The Gond’s are one of the oldest, and largest tribal communities of India. The Pardhans, a sub-group of the tribe, are the ones credited with nurturing and maintaining their artistic traditions. Their rare artwork reflects the belief that everything in the natural world is inhabited by Spirit, and hence, is sacred. Their work often reflects their close connect with nature and they also paint images from myths and legends, or ordinary scenes from daily life in their rural villages.
Originally painted on the walls and floors of their homes for Puja’s, or festivals, the women of the community drew motifs using a limited colour palette derived from local charcoal, plant sap, yellow mud, leaves and cow dung. The most vivid was a red, derived from the hibiscus flower.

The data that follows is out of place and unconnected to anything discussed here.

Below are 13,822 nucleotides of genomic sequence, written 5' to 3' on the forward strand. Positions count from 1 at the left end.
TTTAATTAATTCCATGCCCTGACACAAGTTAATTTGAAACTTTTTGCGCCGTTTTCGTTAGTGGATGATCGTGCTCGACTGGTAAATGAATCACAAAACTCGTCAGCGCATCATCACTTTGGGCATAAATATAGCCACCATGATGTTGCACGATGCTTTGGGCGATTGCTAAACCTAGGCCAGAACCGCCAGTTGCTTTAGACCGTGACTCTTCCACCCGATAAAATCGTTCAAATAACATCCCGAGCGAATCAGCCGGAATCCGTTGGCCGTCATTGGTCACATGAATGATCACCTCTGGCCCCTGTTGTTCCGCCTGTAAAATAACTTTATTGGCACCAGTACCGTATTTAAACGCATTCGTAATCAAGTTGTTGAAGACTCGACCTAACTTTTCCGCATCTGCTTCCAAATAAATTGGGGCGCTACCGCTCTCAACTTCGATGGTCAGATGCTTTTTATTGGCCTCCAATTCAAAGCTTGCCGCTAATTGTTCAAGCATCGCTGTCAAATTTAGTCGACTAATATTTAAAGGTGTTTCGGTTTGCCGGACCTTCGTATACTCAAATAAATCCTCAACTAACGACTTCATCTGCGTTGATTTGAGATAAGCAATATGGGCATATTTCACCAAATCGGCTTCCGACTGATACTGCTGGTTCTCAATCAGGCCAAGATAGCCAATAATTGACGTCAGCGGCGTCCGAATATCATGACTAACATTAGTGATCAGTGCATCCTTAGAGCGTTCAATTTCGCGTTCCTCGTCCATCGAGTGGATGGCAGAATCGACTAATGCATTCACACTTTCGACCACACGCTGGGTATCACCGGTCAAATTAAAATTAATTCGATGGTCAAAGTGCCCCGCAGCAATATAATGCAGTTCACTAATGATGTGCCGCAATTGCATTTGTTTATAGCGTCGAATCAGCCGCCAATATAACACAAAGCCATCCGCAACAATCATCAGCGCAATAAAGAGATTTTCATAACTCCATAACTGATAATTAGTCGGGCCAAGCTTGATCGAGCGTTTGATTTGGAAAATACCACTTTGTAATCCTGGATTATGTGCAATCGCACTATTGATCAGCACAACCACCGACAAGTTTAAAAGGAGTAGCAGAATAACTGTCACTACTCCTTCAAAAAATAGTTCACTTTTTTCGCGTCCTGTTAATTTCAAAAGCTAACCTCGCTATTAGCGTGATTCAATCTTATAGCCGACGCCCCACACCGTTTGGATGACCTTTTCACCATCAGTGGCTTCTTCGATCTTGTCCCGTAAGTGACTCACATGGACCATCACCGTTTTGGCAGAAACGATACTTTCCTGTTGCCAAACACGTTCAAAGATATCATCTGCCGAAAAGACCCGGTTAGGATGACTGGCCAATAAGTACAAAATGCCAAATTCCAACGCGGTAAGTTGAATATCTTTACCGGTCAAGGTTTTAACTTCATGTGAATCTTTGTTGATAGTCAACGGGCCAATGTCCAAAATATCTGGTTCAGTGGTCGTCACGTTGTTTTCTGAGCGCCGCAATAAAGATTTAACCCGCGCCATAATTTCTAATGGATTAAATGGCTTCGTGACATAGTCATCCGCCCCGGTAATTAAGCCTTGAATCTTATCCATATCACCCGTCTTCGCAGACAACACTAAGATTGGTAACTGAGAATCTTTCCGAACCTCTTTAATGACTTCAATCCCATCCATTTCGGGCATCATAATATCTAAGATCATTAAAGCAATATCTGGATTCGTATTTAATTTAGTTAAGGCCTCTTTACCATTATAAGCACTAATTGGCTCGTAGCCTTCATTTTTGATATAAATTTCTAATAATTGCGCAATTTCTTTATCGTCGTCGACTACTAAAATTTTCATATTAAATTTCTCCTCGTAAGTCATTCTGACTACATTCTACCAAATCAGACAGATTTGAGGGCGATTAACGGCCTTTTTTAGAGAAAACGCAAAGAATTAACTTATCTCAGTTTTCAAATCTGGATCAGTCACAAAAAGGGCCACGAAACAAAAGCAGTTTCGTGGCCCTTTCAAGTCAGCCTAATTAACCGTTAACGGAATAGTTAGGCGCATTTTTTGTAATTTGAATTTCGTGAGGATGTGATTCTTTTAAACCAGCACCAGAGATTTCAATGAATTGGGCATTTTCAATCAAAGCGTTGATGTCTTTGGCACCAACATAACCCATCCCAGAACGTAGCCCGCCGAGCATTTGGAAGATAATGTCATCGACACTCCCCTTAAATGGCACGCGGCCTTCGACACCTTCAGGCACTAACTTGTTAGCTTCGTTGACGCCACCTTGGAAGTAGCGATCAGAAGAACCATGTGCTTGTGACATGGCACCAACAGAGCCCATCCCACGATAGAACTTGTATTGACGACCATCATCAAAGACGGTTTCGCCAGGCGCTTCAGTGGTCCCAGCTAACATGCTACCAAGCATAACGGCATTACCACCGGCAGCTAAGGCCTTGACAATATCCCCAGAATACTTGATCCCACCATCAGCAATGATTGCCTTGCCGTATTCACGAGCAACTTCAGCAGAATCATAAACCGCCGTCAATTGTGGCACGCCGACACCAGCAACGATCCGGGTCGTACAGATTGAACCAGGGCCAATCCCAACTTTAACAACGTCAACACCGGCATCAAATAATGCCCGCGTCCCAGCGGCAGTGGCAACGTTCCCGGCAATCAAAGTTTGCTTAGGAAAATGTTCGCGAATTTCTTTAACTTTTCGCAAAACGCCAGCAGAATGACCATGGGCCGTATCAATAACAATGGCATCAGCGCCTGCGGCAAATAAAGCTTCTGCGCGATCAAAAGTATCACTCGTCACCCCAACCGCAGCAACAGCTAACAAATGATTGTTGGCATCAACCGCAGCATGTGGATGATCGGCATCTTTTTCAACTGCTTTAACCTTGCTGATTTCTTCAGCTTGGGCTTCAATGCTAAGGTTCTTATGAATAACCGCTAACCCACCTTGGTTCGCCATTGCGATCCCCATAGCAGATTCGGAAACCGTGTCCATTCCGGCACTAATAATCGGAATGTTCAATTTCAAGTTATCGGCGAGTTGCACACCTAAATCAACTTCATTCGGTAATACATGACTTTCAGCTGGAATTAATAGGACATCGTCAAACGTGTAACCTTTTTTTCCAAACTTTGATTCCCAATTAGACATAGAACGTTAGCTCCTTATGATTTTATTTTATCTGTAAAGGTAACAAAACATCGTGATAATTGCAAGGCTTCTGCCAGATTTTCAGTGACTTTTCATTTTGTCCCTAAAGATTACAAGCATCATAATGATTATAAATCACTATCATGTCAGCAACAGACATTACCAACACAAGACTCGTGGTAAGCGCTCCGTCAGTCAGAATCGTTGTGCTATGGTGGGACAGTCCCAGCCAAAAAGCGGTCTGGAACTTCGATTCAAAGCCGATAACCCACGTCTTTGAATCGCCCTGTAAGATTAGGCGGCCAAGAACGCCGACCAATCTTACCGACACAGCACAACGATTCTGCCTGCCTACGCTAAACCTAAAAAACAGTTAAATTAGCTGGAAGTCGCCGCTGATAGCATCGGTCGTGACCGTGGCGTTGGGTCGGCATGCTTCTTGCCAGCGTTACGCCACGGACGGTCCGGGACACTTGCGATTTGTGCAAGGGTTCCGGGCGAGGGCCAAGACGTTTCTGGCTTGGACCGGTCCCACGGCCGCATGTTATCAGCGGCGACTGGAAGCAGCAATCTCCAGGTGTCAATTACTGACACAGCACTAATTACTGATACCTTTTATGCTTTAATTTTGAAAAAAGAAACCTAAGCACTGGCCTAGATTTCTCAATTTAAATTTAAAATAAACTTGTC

Modern day artists have innovated these motifs as they have been influenced by the work of other contemporary artists, urban life, and foreign travel. The ‘father’ of Gond art as we know it was Jangarh Shyam, a resident student and artist at Bharat Bhawan in Bhopal. Of the artists who have continued in his style and further popularised the art form, many are his relatives. Their practice is termed ‘Jangarh kalam’ (the style of Jangarh). They use acrylic paints and ink on paper and canvas. However, they have stayed with the distinguishable use of lines; perfectly drawn curved lines, dots and dashes that give a sense of movement and depth to the paintings. They are striking, thought-provoking and urge the onlooker to think about their own connect with Spirit.